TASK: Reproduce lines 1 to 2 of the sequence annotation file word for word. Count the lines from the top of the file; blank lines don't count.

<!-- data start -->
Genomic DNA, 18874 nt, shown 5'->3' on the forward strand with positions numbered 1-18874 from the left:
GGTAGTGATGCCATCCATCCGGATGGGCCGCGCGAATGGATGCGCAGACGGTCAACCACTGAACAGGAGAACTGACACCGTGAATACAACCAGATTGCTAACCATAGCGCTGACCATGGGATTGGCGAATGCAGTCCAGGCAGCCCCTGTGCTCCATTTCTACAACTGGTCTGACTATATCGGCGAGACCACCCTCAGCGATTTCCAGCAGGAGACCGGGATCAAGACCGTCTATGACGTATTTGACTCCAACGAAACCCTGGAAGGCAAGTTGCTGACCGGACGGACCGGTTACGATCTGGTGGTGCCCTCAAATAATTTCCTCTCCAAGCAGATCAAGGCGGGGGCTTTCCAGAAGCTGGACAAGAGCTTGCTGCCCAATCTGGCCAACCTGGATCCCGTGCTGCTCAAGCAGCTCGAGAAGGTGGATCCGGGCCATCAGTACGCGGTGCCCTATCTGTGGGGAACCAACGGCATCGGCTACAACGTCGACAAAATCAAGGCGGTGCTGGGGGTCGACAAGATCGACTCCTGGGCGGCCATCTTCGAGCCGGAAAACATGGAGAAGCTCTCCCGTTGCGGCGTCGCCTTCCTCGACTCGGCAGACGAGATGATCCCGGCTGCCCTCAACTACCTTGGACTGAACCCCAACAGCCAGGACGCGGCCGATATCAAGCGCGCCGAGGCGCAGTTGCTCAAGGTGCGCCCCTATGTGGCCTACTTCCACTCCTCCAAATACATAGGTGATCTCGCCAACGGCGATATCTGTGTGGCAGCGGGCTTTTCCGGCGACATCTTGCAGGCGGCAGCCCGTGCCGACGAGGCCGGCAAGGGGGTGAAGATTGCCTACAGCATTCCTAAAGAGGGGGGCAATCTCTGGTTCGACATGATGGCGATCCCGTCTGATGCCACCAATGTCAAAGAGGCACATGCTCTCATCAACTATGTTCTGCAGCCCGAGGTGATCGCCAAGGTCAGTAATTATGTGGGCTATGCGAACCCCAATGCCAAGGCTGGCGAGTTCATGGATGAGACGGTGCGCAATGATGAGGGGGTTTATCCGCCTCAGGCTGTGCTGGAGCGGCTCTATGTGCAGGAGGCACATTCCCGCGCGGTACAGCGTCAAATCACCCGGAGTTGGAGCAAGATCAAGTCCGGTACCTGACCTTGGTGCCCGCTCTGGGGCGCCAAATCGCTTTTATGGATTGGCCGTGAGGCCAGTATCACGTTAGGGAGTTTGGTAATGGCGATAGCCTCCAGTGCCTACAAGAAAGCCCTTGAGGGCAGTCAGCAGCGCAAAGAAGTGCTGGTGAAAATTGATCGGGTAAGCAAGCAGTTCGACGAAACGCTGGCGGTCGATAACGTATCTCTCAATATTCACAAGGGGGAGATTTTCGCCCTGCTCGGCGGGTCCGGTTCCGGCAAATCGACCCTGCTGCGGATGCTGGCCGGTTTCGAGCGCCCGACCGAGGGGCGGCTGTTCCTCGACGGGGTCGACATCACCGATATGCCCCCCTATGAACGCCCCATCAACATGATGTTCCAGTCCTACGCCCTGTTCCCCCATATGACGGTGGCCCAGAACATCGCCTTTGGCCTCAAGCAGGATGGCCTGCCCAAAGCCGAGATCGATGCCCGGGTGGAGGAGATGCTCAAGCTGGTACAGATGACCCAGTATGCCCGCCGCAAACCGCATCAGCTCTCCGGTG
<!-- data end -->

Genomic DNA, 18874 nt, shown 5'->3' on the forward strand with positions numbered 1-18874 from the left:
GGTAGTGATGCCATCCATCCGGATGGGCCGCGCGAATGGATGCGCAGACGGTCAACCACTGAACAGGAGAACTGACACCGTGAATACAACCAGATTGCTAACCATAGCGCTGACCATGGGATTGGCGAATGCAGTCCAGGCAGCCCCTGTGCTCCATTTCTACAACTGGTCTGACTATATCGGCGAGACCACCCTCAGCGATTTCCAGCAGGAGACCGGGATCAAGACCGTCTATGACGTATTTGACTCCAACGAAACCCTGGAAGGCAAGTTGCTGACCGGACGGACCGGTTACGATCTGGTGGTGCCCTCAAATAATTTCCTCTCCAAGCAGATCAAGGCGGGGGCTTTCCAGAAGCTGGACAAGAGCTTGCTGCCCAATCTGGCCAACCTGGATCCCGTGCTGCTCAAGCAGCTCGAGAAGGTGGATCCGGGCCATCAGTACGCGGTGCCCTATCTGTGGGGAACCAACGGCATCGGCTACAACGTCGACAAAATCAAGGCGGTGCTGGGGGTCGACAAGATCGACTCCTGGGCGGCCATCTTCGAGCCGGAAAACATGGAGAAGCTCTCCCGTTGCGGCGTCGCCTTCCTCGACTCGGCAGACGAGATGATCCCGGCTGCCCTCAACTACCTTGGACTGAACCCCAACAGCCAGGACGCGGCCGATATCAAGCGCGCCGAGGCGCAGTTGCTCAAGGTGCGCCCCTATGTGGCCTACTTCCACTCCTCCAAATACATAGGTGATCTCGCCAACGGCGATATCTGTGTGGCAGCGGGCTTTTCCGGCGACATCTTGCAGGCGGCAGCCCGTGCCGACGAGGCCGGCAAGGGGGTGAAGATTGCCTACAGCATTCCTAAAGAGGGGGGCAATCTCTGGTTCGACATGATGGCGATCCCGTCTGATGCCACCAATGTCAAAGAGGCACATGCTCTCATCAACTATGTTCTGCAGCCCGAGGTGATCGCCAAGGTCAGTAATTATGTGGGCTATGCGAACCCCAATGCCAAGGCTGGCGAGTTCATGGATGAGACGGTGCGCAATGATGAGGGGGTTTATCCGCCTCAGGCTGTGCTGGAGCGGCTCTATGTGCAGGAGGCACATTCCCGCGCGGTACAGCGTCAAATCACCCGGAGTTGGAGCAAGATCAAGTCCGGTACCTGACCTTGGTGCCCGCTCTGGGGCGCCAAATCGCTTTTATGGATTGGCCGTGAGGCCAGTATCACGTTAGGGAGTTTGGTAATGGCGATAGCCTCCAGTGCCTACAAGAAAGCCCTTGAGGGCAGTCAGCAGCGCAAAGAAGTGCTGGTGAAAATTGATCGGGTAAGCAAGCAGTTCGACGAAACGCTGGCGGTCGATAACGTATCTCTCAATATTCACAAGGGGGAGATTTTCGCCCTGCTCGGCGGGTCCGGTTCCGGCAAATCGACCCTGCTGCGGATGCTGGCCGGTTTCGAGCGCCCGACCGAGGGGCGGCTGTTCCTCGACGGGGTCGACATCACCGATATGCCCCCCTATGAACGCCCCATCAACATGATGTTCCAGTCCTACGCCCTGTTCCCCCATATGACGGTGGCCCAGAACATCGCCTTTGGCCTCAAGCAGGATGGCCTGCCCAAAGCCGAGATCGATGCCCGGGTGGAGGAGATGCTCAAGCTGGTACAGATGACCCAGTATGCCCGCCGCAAACCGCATCAGCTCTCCGGTG